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A Pain in the Paddock

By: David Levin Published: Sep 4, 2018
 Robbie at home, comfortable and back to himself, post-colic surgery.
Robbie at home, comfortable and back to himself, post-colic surgery.
 

Stephanie Rzeplinski grew up around horses in rural Pennsylvania. Since age 4, she’s ridden and cared for the animals daily—so when her 13-year-old gelding, Robbie, fell ill, she immediately noticed something was wrong.

“I went to check on him at the end of the day, and he was just lying there on his side in the paddock, rolling around. When I came near him, he didn’t get up like he usually does. I thought, uh, oh – that’s not like him.” she said.

Rzeplinski suspected her beloved horse was in the early stages of colic, a broad term that covers most equine intestinal discomfort, but can sometimes be the symptom of a life-threatening disorder. She immediately brought Robbie to her vet, who confirmed her fears—a rectal exam showed that her horse’s intestines were distended, and no amount of pain medication seemed to help. Robbie would need to go to Penn Vet’s New Bolton Center, almost two hours away from Rzeplinski’s home, for emergency treatment.

She arrived to a flurry of activity. Dr. Maia Aitken, one of New Bolton Center’s specialized Emergency and Critical Care clinicians and board-certified surgeon, and a team of four other veterinary staff immediately coaxed Robbie from his trailer and began an examination.

“We do a comprehensive work up-on every colic case that comes through door,” said Aitken. “A horse’s small intestine can be 60-70 feet long. If the colic is being caused by some of that getting blocked or twisted, the intestinal tissue can become devitalized and die very quickly.”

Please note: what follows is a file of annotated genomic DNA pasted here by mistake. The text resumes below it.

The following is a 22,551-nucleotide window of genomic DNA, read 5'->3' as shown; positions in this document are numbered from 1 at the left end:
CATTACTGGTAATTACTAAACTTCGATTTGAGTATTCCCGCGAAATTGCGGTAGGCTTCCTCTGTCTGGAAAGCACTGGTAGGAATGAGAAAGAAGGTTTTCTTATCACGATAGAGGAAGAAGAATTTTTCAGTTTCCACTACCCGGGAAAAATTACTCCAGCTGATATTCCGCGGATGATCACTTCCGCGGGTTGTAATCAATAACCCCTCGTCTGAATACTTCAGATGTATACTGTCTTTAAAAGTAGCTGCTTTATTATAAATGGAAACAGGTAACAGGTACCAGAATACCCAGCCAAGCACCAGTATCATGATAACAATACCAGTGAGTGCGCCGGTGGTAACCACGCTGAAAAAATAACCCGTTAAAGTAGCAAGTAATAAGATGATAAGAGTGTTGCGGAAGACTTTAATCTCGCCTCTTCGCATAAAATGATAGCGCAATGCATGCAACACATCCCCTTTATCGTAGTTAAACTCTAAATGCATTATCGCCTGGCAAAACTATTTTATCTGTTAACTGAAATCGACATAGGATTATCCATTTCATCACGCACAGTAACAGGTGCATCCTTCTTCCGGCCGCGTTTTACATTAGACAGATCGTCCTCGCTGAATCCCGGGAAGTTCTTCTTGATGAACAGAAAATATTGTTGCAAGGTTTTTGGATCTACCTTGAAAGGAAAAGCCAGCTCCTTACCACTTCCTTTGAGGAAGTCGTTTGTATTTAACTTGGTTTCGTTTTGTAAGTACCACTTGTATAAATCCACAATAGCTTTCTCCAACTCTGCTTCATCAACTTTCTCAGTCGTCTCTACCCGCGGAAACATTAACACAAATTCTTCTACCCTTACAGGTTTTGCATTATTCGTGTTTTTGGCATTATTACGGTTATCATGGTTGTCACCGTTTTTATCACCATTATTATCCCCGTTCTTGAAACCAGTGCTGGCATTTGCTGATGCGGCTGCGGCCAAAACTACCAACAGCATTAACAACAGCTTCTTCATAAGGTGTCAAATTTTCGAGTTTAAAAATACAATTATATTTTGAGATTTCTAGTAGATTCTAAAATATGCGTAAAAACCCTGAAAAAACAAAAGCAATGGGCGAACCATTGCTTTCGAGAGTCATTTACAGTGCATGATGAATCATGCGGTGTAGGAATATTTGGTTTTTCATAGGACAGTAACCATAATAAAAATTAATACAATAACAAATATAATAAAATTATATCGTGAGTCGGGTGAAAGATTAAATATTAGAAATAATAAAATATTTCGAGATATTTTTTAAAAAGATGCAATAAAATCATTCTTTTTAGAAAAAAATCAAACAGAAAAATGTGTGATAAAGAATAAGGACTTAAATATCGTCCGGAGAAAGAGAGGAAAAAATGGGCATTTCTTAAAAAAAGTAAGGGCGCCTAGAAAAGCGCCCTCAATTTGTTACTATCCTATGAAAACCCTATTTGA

Aitken recommended surgery to find and fix the problem, which seemed to be getting worse. After going in, she says, she saw that nearly 60 feet of Robby’s small intestine was in danger. “The main artery that supplies blood to the small intestine was twisted around, almost like a tourniquet,” she said. “It was very serious. Robbie was very lucky that Steph noticed his condition and took action immediately. Had she waited a day, we might not have been able to save him.”

  Robbie rests comfortably in the colic wing of the James M. Moran, Jr. Critical Care Center
Robbie rests comfortably in the colic wing of the
James M. Moran, Jr. Critical Care Center.
 

Resting comfortably in the colic wing of the James M. Moran, Jr. Critical Care Center – New Bolton Center’s state-of-the-art, bio-secure facility - Robbie, for his part, seemed unfazed by his ordeal. The morning after the surgery, Aitken said, he seemed to bounce back immediately, recognizing and greeting his owner in his recovery stall. Within a week, he was back in Rzeplinski’s paddock, happily chomping on hay.

“I was nervous about putting him through surgery, but they definitely took care of him,” said Rzeplinski. “New Bolton is the place to go if you need something like this for a horse. They have the best of the best, so I knew he was in good hands,”

“I understand her hesitation,” added Aitken. “People always worry about putting their horse through colic surgery, but it’s less of a big deal than clients think. The colic is the painful part, not the surgery. Our end goal here is not just to save horses’ lives, but also to get them back to same quality of life they had before their colic episode started—no matter if they’re a triple crown winner, a dressage champ, someone’s beloved trail horse, or someone’s beloved pasture pet.”

 

 

Colic Tips

When it comes to a colic emergency, recognizing vital symptoms can mean the difference between life or death. Learn what to watch for, and how to get your horse to the hospital safely, with these tips from New Bolton Center’s Emergency and Critical Care team.
Rzeplinski and Robbie turning a barrel in the pattern. Robbie is her strongest and most promising mount.
Rzeplinski and Robbie turning a barrel in the pattern. Robbie is her strongest and most promising mount.